Hope and Fear

The posts on Aperture of Brahma are simple yet challenging. Consider the latest one here. I will quote and comment on some of the points made.

By holding a mental picture in mind, we gradually but surely draw the thing nearer to us.

So if we focus on fear, rather than a positive vision, this draws the things we fear nearer.

Difficulty and obstacle are necessary for wisdom and spiritual growth.

As a society we are presented with great difficulties in these times. These challenges are encouraging us, individually and collectively, towards wisdom and growth.

We may be of the most service by keeping an open mind. Be interested in the race not the goal; the pursuit not the possession.

Visualization facilitates feeling. Even during difficulty and obstacle, we can maintain a positive mental state by feeling positive. An open mind is a mind without judgement or assumptions.

It is the process of engaging positively with the challenges we face it is important that we do not to rush to judgement or stick to preconceived notions. For example, we should seek to ensure a positive outcome to the ongoing Brexit process – perhaps visualising what would satisfy most people, rather than just sticking to our preconceived notions of the ‘right’ outcome and fears of the ‘wrong’ one (oh dear, this is not easy!).

We do not have to laboriously shovel the darkness out. All that is required is to turn the light on… by adjusting our thoughts/directing our attention to an ideal state. By allowing our thoughts to focus on loss, disease, and disaster, we facilitate the maintenance of self destruction.

Focusing on a positive vision, linked to the good, the beautiful, the true, doing what we can, where we are now. This is the way of hope, as opposed to the self-defeating path of fear.

We can see wisdom in many places. Thank you, Aperture of Brahma.

Picture of light on Grand Canyon from Hopi Point by Tuxyso / Wikimedia Commons

 

 

Vision

“Without Vision the People Perish…”

Proverbs 29:18 King James Version

The above quote was one of the inspirations behind our original lectures on Visions of a New Renaissance, and it remains just as important today.

It strikes a particular chord with me having just watched the gripping film Darkest Hour, which portrays Winston Churchill working his way towards the vision that he ultimately expressed to parliament and the British people, inspiring them to resist the Nazi tyranny.

Cassandra Vieten of IONS has published an excellent post Creating an Inspiring Vision for Our Future, which indicates the importance of a vision that will inspire people on the way forward to a better world. She refers to the example of Dr Martin Luther King, whose inspiration continues to motivate people today. Vieten says

In his book “Stride Toward Freedom,” King noted that the outcome of nonviolent resistance was the Beloved Community – not an idealistic utopia free from conflict, but a community ruled by agape which he described as “understanding, redeeming goodwill for all,” or an “overflowing love which is purely spontaneous, unmotivated, groundless and creative.” He said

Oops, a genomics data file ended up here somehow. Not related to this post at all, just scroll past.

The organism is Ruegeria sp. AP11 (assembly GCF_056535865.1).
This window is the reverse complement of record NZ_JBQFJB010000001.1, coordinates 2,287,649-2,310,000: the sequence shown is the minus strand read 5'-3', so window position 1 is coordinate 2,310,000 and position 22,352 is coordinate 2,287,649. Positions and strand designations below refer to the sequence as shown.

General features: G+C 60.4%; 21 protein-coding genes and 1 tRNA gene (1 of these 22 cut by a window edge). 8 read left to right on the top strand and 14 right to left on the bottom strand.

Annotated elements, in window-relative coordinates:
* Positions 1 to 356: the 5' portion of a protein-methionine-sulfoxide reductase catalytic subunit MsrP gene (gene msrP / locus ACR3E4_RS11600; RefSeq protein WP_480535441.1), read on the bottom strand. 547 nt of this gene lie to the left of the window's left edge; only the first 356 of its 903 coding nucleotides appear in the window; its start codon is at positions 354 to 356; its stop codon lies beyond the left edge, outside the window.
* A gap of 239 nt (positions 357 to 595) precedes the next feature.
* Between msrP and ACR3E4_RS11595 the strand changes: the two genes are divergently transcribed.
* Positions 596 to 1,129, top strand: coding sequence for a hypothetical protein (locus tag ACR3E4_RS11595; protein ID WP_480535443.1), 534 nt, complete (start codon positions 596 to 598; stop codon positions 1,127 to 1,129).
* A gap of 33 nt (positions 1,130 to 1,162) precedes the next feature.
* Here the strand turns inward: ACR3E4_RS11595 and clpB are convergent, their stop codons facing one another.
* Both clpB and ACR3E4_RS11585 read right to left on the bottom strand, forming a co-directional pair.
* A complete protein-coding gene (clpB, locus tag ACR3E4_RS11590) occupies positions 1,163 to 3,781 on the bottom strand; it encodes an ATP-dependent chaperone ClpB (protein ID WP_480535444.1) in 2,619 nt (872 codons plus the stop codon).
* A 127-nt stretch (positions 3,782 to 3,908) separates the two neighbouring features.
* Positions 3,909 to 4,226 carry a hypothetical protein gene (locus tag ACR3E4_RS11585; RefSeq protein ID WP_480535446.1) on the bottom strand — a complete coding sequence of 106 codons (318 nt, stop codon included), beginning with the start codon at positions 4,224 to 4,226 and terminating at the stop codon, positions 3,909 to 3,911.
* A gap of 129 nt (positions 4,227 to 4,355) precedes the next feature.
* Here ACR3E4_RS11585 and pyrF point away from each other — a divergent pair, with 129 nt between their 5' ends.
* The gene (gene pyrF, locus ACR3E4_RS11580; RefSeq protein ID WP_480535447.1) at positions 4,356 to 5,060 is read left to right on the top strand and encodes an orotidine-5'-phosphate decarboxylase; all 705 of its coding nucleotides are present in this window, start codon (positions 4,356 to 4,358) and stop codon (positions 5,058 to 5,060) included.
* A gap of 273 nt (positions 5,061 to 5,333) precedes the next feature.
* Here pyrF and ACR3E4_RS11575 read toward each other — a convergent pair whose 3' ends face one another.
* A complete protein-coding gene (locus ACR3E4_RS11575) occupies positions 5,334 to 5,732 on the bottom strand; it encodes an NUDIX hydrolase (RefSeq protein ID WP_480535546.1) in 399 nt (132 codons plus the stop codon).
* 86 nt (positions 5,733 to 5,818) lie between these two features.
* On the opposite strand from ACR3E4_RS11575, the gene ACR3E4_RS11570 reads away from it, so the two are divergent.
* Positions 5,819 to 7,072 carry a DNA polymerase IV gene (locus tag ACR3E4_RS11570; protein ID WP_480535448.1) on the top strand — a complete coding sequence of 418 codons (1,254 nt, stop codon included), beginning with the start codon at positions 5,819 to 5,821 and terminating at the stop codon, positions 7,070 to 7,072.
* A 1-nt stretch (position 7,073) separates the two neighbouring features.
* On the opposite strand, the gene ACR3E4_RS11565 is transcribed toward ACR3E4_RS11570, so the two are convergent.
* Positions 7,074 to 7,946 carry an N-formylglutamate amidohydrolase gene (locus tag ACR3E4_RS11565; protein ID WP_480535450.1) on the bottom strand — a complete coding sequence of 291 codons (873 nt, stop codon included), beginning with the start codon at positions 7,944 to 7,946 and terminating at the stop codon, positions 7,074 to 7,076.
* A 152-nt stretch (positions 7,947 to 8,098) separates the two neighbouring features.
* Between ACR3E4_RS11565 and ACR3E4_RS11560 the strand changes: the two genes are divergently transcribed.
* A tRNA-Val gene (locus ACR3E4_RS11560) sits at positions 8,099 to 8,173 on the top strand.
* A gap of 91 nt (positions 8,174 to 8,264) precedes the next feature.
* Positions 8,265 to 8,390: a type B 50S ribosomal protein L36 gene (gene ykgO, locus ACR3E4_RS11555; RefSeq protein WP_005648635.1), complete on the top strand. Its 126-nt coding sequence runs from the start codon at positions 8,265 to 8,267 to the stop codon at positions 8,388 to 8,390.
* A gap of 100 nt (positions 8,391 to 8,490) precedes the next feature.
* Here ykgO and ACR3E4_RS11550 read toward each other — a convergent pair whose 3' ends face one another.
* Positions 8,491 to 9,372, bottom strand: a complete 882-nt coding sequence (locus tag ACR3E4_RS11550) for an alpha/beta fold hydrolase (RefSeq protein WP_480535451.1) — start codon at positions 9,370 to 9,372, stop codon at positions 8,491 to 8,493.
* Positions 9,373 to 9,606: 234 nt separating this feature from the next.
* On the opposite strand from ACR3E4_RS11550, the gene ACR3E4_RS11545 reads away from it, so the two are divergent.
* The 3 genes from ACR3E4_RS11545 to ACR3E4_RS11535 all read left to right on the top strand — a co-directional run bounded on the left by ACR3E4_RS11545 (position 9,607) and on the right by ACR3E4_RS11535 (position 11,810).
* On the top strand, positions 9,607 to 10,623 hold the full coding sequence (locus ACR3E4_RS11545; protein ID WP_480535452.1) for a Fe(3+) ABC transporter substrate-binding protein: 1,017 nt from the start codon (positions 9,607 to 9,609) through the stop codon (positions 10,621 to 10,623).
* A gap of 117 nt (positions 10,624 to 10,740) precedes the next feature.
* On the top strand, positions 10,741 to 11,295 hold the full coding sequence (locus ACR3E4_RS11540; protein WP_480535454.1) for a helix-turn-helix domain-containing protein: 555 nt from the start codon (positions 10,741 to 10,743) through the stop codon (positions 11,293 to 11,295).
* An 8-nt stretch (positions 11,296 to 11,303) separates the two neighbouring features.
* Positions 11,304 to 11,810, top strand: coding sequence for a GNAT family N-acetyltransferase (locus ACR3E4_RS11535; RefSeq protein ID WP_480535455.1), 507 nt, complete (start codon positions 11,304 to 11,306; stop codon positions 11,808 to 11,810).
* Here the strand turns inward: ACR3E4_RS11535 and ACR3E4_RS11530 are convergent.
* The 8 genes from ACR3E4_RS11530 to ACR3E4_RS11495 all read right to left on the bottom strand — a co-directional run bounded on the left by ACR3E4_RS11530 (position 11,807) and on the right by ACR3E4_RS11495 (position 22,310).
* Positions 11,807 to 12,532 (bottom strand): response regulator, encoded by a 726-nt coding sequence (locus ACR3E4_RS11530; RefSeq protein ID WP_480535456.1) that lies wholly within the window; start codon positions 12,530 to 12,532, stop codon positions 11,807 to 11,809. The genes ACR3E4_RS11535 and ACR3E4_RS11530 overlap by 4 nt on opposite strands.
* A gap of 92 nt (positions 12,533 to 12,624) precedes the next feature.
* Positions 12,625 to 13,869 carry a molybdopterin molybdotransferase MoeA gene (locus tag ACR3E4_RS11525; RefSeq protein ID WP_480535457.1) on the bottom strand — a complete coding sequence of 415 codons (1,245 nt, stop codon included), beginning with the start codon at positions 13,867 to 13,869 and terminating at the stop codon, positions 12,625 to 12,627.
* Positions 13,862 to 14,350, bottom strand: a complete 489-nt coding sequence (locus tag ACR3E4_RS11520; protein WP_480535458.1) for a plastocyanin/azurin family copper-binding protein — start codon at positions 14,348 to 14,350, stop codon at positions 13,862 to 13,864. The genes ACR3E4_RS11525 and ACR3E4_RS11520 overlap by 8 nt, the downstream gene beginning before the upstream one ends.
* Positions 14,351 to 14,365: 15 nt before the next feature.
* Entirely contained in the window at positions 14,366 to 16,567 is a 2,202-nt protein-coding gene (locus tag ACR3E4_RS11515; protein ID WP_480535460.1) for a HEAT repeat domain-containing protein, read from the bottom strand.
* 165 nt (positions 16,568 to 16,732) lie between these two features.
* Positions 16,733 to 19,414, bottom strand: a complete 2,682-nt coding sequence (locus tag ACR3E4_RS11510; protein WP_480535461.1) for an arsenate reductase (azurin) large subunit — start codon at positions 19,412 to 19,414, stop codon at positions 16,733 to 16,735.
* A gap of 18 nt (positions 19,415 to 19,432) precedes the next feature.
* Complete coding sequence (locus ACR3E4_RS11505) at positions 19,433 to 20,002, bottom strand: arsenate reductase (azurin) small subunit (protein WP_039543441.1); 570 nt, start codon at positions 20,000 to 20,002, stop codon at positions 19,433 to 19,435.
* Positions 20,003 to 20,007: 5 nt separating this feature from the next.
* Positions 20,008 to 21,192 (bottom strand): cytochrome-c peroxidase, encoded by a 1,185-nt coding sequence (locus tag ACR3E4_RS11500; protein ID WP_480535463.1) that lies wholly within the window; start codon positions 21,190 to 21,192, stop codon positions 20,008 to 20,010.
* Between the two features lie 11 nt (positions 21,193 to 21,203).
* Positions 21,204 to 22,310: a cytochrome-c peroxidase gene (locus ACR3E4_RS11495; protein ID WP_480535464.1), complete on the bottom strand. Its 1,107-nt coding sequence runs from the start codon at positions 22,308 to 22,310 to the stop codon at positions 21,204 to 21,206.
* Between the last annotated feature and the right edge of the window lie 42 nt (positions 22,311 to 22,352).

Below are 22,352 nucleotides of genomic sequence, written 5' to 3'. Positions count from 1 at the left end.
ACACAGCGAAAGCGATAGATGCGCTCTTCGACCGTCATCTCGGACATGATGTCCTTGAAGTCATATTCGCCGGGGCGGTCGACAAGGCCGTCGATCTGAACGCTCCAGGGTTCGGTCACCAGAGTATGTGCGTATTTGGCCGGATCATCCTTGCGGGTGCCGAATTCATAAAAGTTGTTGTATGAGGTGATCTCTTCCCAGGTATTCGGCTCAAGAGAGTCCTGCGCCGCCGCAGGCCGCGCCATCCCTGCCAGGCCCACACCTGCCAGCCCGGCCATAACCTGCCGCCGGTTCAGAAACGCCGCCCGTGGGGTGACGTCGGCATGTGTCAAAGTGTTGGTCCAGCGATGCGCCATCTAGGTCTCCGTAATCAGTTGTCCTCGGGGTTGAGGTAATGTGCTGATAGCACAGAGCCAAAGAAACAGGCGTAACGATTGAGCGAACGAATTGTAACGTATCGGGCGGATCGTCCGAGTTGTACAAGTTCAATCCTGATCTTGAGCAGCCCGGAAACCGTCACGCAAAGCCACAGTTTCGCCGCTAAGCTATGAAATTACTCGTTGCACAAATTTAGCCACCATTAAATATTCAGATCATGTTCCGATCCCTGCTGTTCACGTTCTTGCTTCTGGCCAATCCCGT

“It is this type of spirit, and this type of love that can transform opponents into friends. It is this type of understanding goodwill that will transform the deep gloom of the old age into the exuberant gladness of the new age. It is this love which will bring about miracles in the hearts of men.”

In these divided Brexit / Trump times, how the UK and US need to transform the current deep gloom of the divisive old age into the ‘exuberant gladness of a new age’. How could it be other than a vision based on agape?

Rude and crude

I was taught that being rude is bad mannered and being crude is just not on.

It is rather disheartening to see the appalling standards of much public interaction, to some degree in the UK, moreso in the US, and also on the internet. Yes, Twitter, Facebook and the rest are public spaces.

Unfortunately, it appears that in the political arena, being rude and crude can be a very successful strategy for getting elected. Bring your talk down to the lowest common denominator and a lot of people will vote for you –  a lot won’t, but you only need enough.

Also in the media, being rude and crude can be a successful strategy for selling ‘news’papers.

This is the way to coarsen our societies. The fish rots from the head, the opinion leaders.

True leaders offer hope and vision, point to higher values, rather than trading on invented fears. They listen to alternative viewpoints and respect opponents, rather than attack and insult them.

I’ve been lucky enough to live over 70 years in a civilised UK and Western world. Its very foundation of baseline civility seems under threat.